Crystal Fact File

Peridot

Introducing warm and friendly Peridot, a stone with a long history of interaction with humankind. Belonging to the Olivine family, this stone, which represents harmony and abundance, is found scattered throughout the Earth, and amongst the stars of our galaxy.

Chemical Composition: (Mg, Fe)2SiO4, Magnesium Iron Silicate

Hardness: 6.5 – 7

Other Names: Forsterite, Olivine, Chrysolite (Greek for “golden stone”)

Occurrence: USA, Hawaii, Australia, China, Brazil, Kenya, Mexico, Myanmar, Norway, Pakistan, South Africa, Sri Lanka, Saudi Arabia, Tanzania, Egypt

Peridot’s relatively long history of contact with Humans began about 2500 years ago, when it was found on the island of Zabargad in the Red Sea. That island has been known by many names over the years, including Topazios, which is why to the ancient world, peridot was referred to as “topaz”, or “topazion”. But in the 18th Century the mineral we now know as topaz was officially named so, and so the green stone from Zabargad was renamed “peridot”, perhaps after the Arabic word for gem, “faridat”.

The “correct” pronunciation of peridot is peri – “doe”, as in a female deer.

About the Mineral:

Peridot belongs to the Olivine group of minerals. Olivine is a common mineral that is said to make up close to 50% of the Earth’s upper mantle. There are beaches in Hawaii where the sand is almost entirely composed of olivine granules. Not only common to Earth, olivine has also been found on the Moon and Mars, and even as granules embedded in the matrix of meteors (these are known as Pallasites). Recently, NASA scientists observed crystals of olivine raining down on a distant infant star. It is the more rare, transparent, gem quality olivine that is referred to as peridot.

Its Chemistry:

Olivine is in fact a mineral series, which forms in ultramafic (magnesium and iron rich) igneous rock. A “mineral series” occurs when two different elements can substitute for each other in the composition of a mineral, without affecting the mineral’s crystal structure. In the case of olivine, its composition can vary from pure iron silicate (Fe2SiO4) to pure magnesium silicate (Mg2SiO4), or more commonly, a mix of both magnesium and iron in varying amounts. This is known as magnesium iron silicate (Mg, Fe2SiO4). Where both magnesium and iron are present but iron is more prevalent, the mineral is referred to as fayalite. When magnesium is more prevalent, it is called forsterite. Generally peridot falls into the category of forsterite. A composition of 12% to 15% iron with traces of nickel and chromium produce the finest colours of peridot.

Peridot will crystallize at high temperatures when its host rock is still in molten form. Erupting volcanoes have been known to spurt solid granules of olivine mixed in with the molten lava.

Its Colour:

Peridot ranges in shades of green from olive to mint to an intense and warm golden green. It is occassionally also yellow to brown.

Modern Uses:

Peridot is, of course, best known as a gemstone. But olivine has industrial uses as well. In its magnesium-rich form, it is used in refractory sand and brick because of its great resistance to heat.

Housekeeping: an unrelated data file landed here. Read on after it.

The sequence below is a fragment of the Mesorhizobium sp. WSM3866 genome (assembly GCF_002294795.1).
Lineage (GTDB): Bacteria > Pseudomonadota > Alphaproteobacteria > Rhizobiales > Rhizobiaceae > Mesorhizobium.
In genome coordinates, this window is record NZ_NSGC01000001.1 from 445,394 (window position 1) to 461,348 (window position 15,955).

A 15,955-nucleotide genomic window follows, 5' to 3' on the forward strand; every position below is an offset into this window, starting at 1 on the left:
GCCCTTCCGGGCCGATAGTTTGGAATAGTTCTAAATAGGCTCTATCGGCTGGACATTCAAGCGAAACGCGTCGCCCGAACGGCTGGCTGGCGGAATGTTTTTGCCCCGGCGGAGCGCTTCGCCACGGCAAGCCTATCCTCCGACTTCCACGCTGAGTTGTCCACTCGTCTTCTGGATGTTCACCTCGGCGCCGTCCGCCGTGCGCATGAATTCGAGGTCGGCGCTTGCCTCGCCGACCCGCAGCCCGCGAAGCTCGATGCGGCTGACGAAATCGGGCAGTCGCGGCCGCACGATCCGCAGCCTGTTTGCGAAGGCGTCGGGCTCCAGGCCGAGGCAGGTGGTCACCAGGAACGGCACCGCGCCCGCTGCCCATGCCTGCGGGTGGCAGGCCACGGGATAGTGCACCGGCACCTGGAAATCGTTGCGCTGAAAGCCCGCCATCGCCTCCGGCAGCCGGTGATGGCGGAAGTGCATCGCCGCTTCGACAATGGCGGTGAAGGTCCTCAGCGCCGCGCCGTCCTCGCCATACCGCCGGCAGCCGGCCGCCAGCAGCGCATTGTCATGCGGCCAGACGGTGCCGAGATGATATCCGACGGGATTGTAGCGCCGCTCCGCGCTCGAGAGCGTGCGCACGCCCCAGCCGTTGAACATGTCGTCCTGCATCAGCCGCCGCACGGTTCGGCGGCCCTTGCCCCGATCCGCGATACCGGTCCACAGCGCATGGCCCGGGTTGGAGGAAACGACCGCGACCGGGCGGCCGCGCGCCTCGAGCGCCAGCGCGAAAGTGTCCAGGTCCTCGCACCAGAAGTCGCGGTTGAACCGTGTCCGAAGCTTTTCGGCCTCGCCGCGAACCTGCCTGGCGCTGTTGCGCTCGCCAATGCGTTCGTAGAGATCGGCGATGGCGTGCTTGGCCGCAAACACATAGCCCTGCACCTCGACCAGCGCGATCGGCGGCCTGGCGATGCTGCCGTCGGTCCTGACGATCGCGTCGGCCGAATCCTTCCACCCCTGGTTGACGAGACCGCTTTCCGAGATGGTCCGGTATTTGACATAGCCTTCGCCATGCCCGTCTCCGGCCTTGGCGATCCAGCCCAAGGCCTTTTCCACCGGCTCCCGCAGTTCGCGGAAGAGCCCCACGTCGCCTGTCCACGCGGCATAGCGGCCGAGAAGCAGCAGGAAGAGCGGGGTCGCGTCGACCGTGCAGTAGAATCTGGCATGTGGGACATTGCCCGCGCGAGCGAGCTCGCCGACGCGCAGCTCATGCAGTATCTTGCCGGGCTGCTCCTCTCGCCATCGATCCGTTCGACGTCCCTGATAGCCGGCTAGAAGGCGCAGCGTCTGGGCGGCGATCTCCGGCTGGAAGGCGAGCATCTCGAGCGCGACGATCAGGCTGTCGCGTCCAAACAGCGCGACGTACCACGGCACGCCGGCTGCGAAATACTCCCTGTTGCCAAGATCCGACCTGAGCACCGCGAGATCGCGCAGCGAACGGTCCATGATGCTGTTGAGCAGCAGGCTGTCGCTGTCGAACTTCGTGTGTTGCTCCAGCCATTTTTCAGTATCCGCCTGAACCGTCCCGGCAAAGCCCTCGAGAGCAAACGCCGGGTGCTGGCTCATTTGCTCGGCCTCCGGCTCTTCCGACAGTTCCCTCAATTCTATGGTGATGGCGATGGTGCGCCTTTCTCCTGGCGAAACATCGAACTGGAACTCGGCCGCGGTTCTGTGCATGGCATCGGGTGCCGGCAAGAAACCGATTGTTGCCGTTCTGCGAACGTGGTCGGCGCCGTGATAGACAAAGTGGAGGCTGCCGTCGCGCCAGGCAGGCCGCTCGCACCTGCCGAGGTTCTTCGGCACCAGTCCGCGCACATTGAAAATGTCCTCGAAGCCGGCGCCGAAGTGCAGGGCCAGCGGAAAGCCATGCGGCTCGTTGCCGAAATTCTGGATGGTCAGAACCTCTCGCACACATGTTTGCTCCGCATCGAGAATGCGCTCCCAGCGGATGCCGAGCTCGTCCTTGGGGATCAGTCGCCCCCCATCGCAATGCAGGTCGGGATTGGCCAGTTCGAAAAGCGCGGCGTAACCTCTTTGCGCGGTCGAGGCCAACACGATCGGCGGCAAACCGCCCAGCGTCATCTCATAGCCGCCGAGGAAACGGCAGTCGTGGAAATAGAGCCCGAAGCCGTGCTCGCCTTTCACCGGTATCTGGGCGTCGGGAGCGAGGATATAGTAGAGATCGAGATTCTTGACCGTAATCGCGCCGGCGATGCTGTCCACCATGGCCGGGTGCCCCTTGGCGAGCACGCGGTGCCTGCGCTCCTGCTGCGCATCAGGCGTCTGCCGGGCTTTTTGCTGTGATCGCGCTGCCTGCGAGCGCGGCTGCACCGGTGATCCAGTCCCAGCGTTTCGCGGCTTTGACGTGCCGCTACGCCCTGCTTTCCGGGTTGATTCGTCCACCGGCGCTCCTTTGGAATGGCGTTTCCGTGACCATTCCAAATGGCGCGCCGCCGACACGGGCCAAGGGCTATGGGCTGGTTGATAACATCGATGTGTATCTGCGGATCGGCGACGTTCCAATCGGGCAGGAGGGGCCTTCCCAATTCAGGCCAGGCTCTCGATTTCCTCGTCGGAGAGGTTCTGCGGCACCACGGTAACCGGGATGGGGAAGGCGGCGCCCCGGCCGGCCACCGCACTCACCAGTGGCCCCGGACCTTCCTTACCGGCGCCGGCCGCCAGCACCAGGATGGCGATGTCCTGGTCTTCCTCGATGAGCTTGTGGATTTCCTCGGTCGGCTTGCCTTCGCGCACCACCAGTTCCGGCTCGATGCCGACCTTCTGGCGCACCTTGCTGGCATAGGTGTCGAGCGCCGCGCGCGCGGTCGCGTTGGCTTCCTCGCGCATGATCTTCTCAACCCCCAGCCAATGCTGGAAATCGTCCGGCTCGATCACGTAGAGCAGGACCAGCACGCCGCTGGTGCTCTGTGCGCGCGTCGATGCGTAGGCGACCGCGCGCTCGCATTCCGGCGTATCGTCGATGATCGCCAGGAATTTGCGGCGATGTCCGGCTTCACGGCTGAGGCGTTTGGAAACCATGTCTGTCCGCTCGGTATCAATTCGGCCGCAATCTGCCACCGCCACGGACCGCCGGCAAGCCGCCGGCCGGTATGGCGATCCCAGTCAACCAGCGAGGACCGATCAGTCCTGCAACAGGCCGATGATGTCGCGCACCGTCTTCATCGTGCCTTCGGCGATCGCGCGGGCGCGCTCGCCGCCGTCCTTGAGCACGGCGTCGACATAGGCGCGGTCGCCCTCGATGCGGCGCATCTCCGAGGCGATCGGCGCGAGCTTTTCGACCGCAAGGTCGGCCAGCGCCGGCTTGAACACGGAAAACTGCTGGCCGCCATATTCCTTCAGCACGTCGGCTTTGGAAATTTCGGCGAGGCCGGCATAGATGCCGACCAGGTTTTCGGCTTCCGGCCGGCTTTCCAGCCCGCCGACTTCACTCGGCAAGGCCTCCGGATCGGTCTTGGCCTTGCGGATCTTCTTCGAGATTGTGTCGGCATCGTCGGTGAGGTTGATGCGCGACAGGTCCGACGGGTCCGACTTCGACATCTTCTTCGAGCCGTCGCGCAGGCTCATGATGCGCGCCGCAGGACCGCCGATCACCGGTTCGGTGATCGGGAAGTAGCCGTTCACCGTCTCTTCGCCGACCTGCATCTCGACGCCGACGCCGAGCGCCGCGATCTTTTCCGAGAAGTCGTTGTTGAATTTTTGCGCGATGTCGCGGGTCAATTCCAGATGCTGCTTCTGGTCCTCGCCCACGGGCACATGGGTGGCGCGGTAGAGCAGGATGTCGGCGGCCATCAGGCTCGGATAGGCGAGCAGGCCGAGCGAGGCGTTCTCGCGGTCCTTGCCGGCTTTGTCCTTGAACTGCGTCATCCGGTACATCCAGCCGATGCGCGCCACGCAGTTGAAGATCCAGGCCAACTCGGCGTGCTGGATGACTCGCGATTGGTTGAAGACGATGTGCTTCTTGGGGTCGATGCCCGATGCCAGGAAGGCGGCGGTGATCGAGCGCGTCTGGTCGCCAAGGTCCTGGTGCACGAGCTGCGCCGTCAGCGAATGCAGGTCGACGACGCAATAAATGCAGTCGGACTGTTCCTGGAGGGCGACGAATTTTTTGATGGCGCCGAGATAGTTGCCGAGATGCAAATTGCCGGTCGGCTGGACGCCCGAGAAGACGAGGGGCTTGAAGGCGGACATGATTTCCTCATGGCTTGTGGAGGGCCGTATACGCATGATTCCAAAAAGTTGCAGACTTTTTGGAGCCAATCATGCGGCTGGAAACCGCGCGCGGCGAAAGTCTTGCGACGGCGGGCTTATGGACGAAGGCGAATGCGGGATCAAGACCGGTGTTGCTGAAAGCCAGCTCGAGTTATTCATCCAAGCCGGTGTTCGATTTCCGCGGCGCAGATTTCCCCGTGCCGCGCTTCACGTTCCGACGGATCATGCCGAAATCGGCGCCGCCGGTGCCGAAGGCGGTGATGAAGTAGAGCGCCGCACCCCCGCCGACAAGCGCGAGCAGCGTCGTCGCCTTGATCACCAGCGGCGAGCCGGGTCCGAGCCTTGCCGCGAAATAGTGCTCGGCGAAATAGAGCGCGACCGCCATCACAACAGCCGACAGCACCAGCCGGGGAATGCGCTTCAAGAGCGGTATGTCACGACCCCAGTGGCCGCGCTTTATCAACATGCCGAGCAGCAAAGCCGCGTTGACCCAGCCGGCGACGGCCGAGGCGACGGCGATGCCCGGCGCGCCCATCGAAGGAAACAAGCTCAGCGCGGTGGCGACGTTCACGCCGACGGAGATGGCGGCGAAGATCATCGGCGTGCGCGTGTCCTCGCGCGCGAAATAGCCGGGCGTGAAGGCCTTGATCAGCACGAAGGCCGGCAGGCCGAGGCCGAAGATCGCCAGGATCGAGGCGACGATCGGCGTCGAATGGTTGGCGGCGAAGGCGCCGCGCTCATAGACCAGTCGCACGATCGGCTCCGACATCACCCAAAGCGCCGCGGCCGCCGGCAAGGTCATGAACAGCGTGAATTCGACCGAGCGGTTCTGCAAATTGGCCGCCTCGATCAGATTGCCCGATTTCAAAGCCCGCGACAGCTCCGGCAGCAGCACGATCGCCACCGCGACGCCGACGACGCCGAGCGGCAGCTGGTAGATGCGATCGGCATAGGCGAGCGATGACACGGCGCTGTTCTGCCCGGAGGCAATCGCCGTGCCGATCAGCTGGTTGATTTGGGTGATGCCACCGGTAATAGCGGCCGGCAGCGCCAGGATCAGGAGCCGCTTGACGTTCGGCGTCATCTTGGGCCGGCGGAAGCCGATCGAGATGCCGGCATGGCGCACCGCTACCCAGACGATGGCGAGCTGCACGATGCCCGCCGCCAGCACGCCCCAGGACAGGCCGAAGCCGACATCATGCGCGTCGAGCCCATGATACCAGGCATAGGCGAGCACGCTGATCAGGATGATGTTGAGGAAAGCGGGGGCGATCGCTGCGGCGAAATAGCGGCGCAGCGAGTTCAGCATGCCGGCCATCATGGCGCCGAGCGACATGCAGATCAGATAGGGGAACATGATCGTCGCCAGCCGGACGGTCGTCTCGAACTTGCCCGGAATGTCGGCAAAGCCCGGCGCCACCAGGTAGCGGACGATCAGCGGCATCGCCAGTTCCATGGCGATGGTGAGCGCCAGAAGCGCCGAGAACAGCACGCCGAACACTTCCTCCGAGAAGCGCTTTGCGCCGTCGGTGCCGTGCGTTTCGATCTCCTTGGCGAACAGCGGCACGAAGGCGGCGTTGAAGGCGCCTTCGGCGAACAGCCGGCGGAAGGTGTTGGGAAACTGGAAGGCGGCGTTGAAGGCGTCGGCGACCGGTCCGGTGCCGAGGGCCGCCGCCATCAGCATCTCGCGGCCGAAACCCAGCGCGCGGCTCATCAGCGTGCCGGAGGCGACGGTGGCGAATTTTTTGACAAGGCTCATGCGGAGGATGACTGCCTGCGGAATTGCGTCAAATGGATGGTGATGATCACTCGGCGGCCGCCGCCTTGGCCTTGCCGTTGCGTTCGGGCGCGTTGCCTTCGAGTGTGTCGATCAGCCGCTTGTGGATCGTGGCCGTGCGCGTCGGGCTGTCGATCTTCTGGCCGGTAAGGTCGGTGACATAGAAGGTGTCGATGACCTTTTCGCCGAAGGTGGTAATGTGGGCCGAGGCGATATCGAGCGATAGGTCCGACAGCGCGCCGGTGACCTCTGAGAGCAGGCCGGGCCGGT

It may even have a role to play in combating climate change. Magnesium-rich olivine is being considered as a candidate for a process called Mineral Sequestration, whereby C02 reacts with olivine and water to remove the carbon from the atmosphere and trap it in harmless minerals, like serpentine, magnesite and silica.

Its Metaphysical Properties:

The breastplate worn by the Israelite high priest who served in the Holy Temple in Jerusalem featured 12 stones, and one of those stones, “Tarshish”, is believed to have been a peridot.

Peridot’s energy is one of harmony, self-confidence and abundance. Everybody gets his or her fair share, but there’s a clear message here that we need to take responsibility for ourselves. It effectively prepares us to achieve what is already rightly ours.

Stimulating the 3rd and 4th chakras, peridot it is said to help align ones heart with ones will. To put it another way, it can help one to manifest the heart’s desire – as long as one is already being true to oneself.

It is considered to have a warm and friendly energy that radiates positivity and wellbeing, and can restore self-esteem, confidence and courage. It inspires a sense of self-contentedness.

It helps us to be aware of the patterns in our lives that don’t serve us well, and empowers us to make amends and move forward. It is in becoming aware of the patterns that have limited us that we are able to make the adjustments necessary to begin manifesting the life we want. When we remove the barriers, the Universe responds.

Peridot is attributed with creating a protective shield around the body, though it won’t protect one from oneself. Assuming one is already balanced and cleansed, peridot will afford protection from outer influences.

Other qualities attributed to peridot include its ability to help us find things that we’ve lost. It is also said to help one to communicate with beings from the nature spirit realm.

Physically, peridot is said to help in the healing of the heart, intestinal tract, lungs, spleen, and eyes. Some have even claimed that it will slow the aging process and stimulate contractions during the birthing process.

Peridot relates to the astrological signs of Leo, Virgo, Libra, Scorpio and Sagittarius, and vibrates to the numbers 5, 6 and 7.

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